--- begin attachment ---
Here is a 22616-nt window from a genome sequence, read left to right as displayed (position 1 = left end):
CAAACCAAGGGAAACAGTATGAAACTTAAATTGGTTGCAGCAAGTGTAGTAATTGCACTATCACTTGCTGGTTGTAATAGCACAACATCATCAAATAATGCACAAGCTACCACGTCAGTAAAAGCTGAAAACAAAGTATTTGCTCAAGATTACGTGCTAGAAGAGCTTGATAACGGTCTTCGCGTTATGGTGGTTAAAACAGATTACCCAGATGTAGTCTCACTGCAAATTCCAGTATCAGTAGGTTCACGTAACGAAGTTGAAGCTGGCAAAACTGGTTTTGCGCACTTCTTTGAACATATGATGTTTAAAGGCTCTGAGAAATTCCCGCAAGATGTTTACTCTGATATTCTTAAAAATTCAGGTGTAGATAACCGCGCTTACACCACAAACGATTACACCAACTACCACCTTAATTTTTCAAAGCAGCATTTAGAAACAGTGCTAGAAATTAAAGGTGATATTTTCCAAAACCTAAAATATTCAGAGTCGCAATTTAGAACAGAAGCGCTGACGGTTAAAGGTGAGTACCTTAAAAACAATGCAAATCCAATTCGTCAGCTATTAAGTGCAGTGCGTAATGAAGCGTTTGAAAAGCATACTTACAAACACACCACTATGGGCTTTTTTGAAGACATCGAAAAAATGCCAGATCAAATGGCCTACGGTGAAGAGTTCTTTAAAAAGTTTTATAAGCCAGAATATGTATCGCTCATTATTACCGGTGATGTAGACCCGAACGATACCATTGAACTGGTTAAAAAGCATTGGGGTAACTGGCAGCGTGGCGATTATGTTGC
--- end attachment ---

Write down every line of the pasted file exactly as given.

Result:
Here is a 22616-nt window from a genome sequence, read left to right as displayed (position 1 = left end):
CAAACCAAGGGAAACAGTATGAAACTTAAATTGGTTGCAGCAAGTGTAGTAATTGCACTATCACTTGCTGGTTGTAATAGCACAACATCATCAAATAATGCACAAGCTACCACGTCAGTAAAAGCTGAAAACAAAGTATTTGCTCAAGATTACGTGCTAGAAGAGCTTGATAACGGTCTTCGCGTTATGGTGGTTAAAACAGATTACCCAGATGTAGTCTCACTGCAAATTCCAGTATCAGTAGGTTCACGTAACGAAGTTGAAGCTGGCAAAACTGGTTTTGCGCACTTCTTTGAACATATGATGTTTAAAGGCTCTGAGAAATTCCCGCAAGATGTTTACTCTGATATTCTTAAAAATTCAGGTGTAGATAACCGCGCTTACACCACAAACGATTACACCAACTACCACCTTAATTTTTCAAAGCAGCATTTAGAAACAGTGCTAGAAATTAAAGGTGATATTTTCCAAAACCTAAAATATTCAGAGTCGCAATTTAGAACAGAAGCGCTGACGGTTAAAGGTGAGTACCTTAAAAACAATGCAAATCCAATTCGTCAGCTATTAAGTGCAGTGCGTAATGAAGCGTTTGAAAAGCATACTTACAAACACACCACTATGGGCTTTTTTGAAGACATCGAAAAAATGCCAGATCAAATGGCCTACGGTGAAGAGTTCTTTAAAAAGTTTTATAAGCCAGAATATGTATCGCTCATTATTACCGGTGATGTAGACCCGAACGATACCATTGAACTGGTTAAAAAGCATTGGGGTAACTGGCAGCGTGGCGATTATGTTGC